Efforts to control invasive Burmese pythons in Florida may get some help from the largest tracking study ever conducted on the snakes — in either Florida or their native Southern and Southeast Asian habitat.

A study headed by the U.S. Geological Survey in Everglades National Park has identified the typical size of the home range for the invasive snake, which can grow to almost 20 feet in length.

It also found evidence that multiple snakes often share common areas.

"These high-use areas may be optimal locations for control efforts and further studies on the snakes' potential impacts on native wildlife," said the study's lead author Kristen Hart, a USGS research ecologist. "Understanding habitat-use patterns of invasive species can aid resource managers in designing appropriately timed and scaled management strategies to help control their spread."

Researchers caught 19 pythons in the wild, placed radio and GPS tags on them and released them again. The study tracked the snakes for 5,119 days. 

The tracking data revealed that a python's average home range is an area of about nine square miles, with a preference for sloughs and coastal locales within the Everglades.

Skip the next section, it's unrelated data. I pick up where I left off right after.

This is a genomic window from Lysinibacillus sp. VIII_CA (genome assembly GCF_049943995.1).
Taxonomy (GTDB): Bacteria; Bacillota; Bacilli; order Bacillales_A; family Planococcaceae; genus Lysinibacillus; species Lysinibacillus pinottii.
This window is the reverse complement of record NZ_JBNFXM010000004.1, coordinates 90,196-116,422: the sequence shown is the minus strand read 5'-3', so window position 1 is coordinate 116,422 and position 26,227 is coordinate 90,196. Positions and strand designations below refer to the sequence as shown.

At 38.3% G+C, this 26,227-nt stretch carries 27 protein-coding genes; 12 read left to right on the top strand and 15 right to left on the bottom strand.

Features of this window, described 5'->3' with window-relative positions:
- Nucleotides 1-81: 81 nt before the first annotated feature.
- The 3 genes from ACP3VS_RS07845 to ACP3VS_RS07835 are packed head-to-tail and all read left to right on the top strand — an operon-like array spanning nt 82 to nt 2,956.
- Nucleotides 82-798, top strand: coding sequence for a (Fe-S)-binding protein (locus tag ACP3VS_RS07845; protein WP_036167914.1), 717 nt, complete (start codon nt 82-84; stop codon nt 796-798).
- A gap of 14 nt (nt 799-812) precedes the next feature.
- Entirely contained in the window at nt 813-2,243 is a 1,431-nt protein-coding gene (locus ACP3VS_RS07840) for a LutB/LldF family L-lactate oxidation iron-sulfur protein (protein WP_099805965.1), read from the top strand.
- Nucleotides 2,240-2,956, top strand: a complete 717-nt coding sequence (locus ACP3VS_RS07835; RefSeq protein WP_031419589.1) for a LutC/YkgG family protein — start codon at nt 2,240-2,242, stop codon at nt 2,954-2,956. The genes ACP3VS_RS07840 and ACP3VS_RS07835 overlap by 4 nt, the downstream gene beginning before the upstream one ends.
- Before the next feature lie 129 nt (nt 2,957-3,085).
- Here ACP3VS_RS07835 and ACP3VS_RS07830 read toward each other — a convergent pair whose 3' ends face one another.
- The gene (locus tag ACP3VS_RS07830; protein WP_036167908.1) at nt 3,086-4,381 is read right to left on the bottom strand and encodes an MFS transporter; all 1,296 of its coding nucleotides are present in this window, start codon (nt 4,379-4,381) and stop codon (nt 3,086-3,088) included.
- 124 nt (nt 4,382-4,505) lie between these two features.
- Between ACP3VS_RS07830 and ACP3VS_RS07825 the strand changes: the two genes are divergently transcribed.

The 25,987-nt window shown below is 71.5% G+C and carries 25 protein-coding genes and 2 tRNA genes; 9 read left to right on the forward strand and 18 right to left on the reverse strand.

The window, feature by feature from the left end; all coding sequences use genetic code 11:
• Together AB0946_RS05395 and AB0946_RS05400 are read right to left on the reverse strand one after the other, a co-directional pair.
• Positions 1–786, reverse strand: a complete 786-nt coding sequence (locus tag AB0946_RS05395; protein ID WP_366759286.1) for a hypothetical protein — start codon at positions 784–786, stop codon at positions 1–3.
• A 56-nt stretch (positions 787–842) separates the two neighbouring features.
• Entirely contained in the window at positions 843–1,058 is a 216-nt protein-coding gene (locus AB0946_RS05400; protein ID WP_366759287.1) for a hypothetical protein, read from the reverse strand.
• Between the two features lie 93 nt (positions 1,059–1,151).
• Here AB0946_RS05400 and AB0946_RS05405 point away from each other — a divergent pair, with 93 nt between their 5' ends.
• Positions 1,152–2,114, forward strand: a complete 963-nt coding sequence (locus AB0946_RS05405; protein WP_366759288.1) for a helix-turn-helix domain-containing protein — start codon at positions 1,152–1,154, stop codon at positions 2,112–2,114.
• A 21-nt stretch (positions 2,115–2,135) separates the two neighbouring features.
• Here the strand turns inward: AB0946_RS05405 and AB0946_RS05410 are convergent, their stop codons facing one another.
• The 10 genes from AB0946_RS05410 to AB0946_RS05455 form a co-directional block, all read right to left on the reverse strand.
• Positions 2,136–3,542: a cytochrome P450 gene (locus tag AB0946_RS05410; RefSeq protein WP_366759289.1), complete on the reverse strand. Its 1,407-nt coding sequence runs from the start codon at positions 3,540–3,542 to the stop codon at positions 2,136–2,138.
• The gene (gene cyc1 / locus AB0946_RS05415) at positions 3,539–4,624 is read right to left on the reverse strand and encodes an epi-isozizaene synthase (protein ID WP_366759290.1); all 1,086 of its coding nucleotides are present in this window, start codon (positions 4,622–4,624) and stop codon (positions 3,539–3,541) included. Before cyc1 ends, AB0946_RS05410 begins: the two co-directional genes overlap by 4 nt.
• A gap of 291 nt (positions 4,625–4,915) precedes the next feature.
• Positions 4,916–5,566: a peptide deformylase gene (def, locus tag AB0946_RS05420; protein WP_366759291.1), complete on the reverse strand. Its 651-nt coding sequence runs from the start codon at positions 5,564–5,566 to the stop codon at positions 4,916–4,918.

"It has to do with food and sex," said Hart, describing the study's findings of where the snakes go to eat, mate and find shelter from inhospitable weather. Common-use areas tend to be tree islands within the wetland park.  

Burmese pythons are large-bodied constricting snakes — one of the five largest species of snake in the world. They live as long as 25 years.

Their presence in Florida has led to an alarming decline in some species of native small mammals and birds, a staple of the python diet.

Some experts think the python invasion may have begun in 1992, when Hurricane Andrew demolished a breeding facility, allowing a number of the reptiles to escape. The exotic pet trade is also thought to have allowed some snakes to escape into the wild.

Statistical studies have placed the number of Burmese pythons in Florida as high as 300,000 — a figure that suggests they can never be completely eradicated.

Efforts to scale back the snake population have, to date, only had limited success. Despite their considerable size, Burmese pythons are hard to detect because they possess what zoologists term cryptic coloration.

"They're the color of mud and palm trees and detritus and leaves," said Hart. "And they're quiet."

This study was published in the journal Animal Biotelemetry

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